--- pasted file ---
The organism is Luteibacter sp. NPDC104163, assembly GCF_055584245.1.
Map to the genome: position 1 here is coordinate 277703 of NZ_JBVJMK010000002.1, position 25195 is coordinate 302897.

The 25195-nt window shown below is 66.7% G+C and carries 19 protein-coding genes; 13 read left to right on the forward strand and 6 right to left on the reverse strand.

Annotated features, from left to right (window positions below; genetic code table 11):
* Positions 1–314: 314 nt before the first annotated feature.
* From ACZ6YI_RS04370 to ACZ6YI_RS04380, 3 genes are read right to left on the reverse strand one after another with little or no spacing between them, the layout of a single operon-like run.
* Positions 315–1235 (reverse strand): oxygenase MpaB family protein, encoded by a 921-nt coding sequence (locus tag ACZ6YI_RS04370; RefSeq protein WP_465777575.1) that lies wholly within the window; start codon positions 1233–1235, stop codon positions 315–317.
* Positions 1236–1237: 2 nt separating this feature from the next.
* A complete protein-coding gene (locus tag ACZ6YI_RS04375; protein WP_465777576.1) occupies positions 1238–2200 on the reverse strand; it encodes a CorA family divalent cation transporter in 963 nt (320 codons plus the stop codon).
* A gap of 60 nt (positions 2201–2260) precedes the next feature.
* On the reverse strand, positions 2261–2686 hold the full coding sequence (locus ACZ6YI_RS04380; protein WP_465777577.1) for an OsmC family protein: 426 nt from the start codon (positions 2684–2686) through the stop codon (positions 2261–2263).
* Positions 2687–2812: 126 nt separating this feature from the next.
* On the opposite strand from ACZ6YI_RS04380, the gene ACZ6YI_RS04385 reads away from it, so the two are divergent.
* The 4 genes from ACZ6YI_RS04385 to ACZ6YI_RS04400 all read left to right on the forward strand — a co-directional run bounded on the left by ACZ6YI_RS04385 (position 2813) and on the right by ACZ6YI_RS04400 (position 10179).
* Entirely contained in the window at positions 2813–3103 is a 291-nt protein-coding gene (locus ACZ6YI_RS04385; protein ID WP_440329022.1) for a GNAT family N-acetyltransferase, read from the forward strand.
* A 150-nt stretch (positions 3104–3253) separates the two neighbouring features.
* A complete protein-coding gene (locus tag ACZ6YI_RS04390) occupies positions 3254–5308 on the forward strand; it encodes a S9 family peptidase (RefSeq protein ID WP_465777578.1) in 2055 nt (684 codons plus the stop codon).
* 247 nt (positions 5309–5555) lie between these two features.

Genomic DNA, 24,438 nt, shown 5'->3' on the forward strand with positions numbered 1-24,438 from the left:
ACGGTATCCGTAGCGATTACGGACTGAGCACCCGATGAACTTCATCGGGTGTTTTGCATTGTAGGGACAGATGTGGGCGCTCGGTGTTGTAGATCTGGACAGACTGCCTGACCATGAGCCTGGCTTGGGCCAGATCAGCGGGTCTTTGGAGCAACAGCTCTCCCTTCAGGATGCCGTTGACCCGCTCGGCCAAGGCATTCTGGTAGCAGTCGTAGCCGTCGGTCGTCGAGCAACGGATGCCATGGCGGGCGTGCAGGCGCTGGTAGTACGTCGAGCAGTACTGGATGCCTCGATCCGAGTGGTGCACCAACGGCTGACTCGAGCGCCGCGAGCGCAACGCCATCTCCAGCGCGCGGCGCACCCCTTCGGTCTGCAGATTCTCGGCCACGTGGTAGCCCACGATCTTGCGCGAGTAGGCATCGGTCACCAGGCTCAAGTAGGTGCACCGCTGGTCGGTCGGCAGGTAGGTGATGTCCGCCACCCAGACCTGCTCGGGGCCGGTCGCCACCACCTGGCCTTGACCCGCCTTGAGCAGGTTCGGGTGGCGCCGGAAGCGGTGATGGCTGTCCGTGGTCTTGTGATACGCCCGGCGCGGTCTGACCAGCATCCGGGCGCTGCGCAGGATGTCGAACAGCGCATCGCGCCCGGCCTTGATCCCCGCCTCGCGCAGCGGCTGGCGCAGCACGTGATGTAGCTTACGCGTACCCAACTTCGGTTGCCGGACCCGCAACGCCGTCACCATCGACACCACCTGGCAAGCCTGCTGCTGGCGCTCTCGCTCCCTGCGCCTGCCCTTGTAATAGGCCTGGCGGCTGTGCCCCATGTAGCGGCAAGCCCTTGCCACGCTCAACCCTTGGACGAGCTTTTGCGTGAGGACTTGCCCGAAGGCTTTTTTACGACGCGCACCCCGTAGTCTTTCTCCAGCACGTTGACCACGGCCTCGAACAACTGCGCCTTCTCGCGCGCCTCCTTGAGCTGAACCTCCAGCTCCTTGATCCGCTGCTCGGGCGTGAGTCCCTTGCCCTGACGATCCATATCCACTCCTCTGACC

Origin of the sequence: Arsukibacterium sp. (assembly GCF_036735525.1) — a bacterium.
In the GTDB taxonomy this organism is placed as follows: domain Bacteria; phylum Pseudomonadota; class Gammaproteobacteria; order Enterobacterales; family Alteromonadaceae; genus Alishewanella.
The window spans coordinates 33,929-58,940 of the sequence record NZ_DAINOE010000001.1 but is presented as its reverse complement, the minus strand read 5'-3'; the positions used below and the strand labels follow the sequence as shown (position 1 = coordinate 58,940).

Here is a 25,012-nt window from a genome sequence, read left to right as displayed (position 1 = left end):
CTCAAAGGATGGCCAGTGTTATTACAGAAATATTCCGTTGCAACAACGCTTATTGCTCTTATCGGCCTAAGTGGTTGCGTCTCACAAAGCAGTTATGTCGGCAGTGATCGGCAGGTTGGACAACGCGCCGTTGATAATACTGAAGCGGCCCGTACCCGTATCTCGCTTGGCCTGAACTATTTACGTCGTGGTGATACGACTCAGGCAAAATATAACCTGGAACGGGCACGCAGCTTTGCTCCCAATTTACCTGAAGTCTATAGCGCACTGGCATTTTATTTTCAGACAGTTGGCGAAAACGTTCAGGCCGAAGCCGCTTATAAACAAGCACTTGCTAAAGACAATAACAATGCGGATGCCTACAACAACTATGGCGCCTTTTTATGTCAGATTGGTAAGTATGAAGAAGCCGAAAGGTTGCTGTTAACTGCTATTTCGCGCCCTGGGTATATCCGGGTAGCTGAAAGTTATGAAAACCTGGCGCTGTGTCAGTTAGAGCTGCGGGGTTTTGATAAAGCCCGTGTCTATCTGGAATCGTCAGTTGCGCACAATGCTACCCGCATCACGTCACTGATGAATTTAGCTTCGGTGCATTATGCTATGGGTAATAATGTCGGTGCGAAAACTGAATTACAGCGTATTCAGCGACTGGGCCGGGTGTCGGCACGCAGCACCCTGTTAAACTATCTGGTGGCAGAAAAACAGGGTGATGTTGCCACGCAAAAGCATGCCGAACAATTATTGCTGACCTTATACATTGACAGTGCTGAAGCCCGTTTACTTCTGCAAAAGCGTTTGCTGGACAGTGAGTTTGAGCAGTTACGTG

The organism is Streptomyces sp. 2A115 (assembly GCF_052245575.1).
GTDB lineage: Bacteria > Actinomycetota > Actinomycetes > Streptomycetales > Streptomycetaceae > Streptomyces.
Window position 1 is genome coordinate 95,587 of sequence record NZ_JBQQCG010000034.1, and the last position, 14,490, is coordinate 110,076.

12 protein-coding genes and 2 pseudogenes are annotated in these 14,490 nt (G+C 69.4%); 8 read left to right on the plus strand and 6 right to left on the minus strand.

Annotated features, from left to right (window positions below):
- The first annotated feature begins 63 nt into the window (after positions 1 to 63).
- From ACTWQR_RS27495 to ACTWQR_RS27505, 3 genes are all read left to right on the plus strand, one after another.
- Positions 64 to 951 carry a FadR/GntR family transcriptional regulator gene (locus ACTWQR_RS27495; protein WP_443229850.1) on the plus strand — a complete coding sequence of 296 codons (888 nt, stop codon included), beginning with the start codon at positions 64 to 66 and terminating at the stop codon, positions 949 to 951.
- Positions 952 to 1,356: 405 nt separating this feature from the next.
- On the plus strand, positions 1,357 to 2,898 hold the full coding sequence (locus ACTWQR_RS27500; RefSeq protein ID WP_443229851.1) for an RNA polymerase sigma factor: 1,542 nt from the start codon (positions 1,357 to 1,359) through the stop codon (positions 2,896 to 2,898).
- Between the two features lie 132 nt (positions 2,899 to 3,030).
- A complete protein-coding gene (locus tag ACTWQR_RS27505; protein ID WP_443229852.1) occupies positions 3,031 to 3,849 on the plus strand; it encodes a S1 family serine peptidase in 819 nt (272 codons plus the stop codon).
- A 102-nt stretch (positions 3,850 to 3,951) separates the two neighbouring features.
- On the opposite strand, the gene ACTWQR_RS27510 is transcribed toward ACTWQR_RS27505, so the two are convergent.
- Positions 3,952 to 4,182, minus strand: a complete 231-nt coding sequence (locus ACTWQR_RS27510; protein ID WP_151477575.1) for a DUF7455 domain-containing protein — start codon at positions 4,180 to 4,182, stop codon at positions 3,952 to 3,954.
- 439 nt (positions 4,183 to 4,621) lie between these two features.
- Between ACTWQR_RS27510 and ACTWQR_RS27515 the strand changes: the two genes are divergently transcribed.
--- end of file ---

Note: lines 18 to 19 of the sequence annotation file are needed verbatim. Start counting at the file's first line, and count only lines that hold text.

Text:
* 247 nt (positions 5309–5555) lie between these two features.

Genomic DNA, 24,438 nt, shown 5'->3' on the forward strand with positions numbered 1-24,438 from the left: